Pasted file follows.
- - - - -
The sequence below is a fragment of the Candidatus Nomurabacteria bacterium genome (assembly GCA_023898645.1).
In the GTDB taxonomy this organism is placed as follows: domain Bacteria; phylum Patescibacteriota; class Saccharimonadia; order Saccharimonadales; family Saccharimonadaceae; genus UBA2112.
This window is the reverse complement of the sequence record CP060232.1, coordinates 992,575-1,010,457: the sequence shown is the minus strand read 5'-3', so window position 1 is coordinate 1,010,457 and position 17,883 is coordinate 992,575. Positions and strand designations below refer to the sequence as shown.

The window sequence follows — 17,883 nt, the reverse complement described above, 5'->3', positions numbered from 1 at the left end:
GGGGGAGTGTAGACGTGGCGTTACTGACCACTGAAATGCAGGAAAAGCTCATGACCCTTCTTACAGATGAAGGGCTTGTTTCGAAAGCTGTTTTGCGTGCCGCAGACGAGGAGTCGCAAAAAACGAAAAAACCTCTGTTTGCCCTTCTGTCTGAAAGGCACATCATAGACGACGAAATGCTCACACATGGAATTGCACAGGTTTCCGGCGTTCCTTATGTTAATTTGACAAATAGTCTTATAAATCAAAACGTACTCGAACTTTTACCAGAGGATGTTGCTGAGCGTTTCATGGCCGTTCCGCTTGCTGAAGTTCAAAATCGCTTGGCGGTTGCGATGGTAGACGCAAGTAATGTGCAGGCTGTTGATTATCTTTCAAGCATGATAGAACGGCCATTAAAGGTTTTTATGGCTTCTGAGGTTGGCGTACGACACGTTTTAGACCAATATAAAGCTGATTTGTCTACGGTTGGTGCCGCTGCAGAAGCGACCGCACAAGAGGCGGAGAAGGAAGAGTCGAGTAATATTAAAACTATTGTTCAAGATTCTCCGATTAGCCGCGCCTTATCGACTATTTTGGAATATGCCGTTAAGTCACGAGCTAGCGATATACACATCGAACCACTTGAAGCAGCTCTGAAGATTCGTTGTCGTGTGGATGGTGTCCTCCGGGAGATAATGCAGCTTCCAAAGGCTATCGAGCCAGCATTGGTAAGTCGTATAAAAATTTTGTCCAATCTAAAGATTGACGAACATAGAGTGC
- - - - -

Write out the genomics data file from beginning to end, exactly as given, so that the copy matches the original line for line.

The sequence below is a fragment of the Candidatus Nomurabacteria bacterium genome (assembly GCA_023898645.1).
In the GTDB taxonomy this organism is placed as follows: domain Bacteria; phylum Patescibacteriota; class Saccharimonadia; order Saccharimonadales; family Saccharimonadaceae; genus UBA2112.
This window is the reverse complement of the sequence record CP060232.1, coordinates 992,575-1,010,457: the sequence shown is the minus strand read 5'-3', so window position 1 is coordinate 1,010,457 and position 17,883 is coordinate 992,575. Positions and strand designations below refer to the sequence as shown.

The window sequence follows — 17,883 nt, the reverse complement described above, 5'->3', positions numbered from 1 at the left end:
GGGGGAGTGTAGACGTGGCGTTACTGACCACTGAAATGCAGGAAAAGCTCATGACCCTTCTTACAGATGAAGGGCTTGTTTCGAAAGCTGTTTTGCGTGCCGCAGACGAGGAGTCGCAAAAAACGAAAAAACCTCTGTTTGCCCTTCTGTCTGAAAGGCACATCATAGACGACGAAATGCTCACACATGGAATTGCACAGGTTTCCGGCGTTCCTTATGTTAATTTGACAAATAGTCTTATAAATCAAAACGTACTCGAACTTTTACCAGAGGATGTTGCTGAGCGTTTCATGGCCGTTCCGCTTGCTGAAGTTCAAAATCGCTTGGCGGTTGCGATGGTAGACGCAAGTAATGTGCAGGCTGTTGATTATCTTTCAAGCATGATAGAACGGCCATTAAAGGTTTTTATGGCTTCTGAGGTTGGCGTACGACACGTTTTAGACCAATATAAAGCTGATTTGTCTACGGTTGGTGCCGCTGCAGAAGCGACCGCACAAGAGGCGGAGAAGGAAGAGTCGAGTAATATTAAAACTATTGTTCAAGATTCTCCGATTAGCCGCGCCTTATCGACTATTTTGGAATATGCCGTTAAGTCACGAGCTAGCGATATACACATCGAACCACTTGAAGCAGCTCTGAAGATTCGTTGTCGTGTGGATGGTGTCCTCCGGGAGATAATGCAGCTTCCAAAGGCTATCGAGCCAGCATTGGTAAGTCGTATAAAAATTTTGTCCAATCTAAAGATTGACGAACATAGAGTGC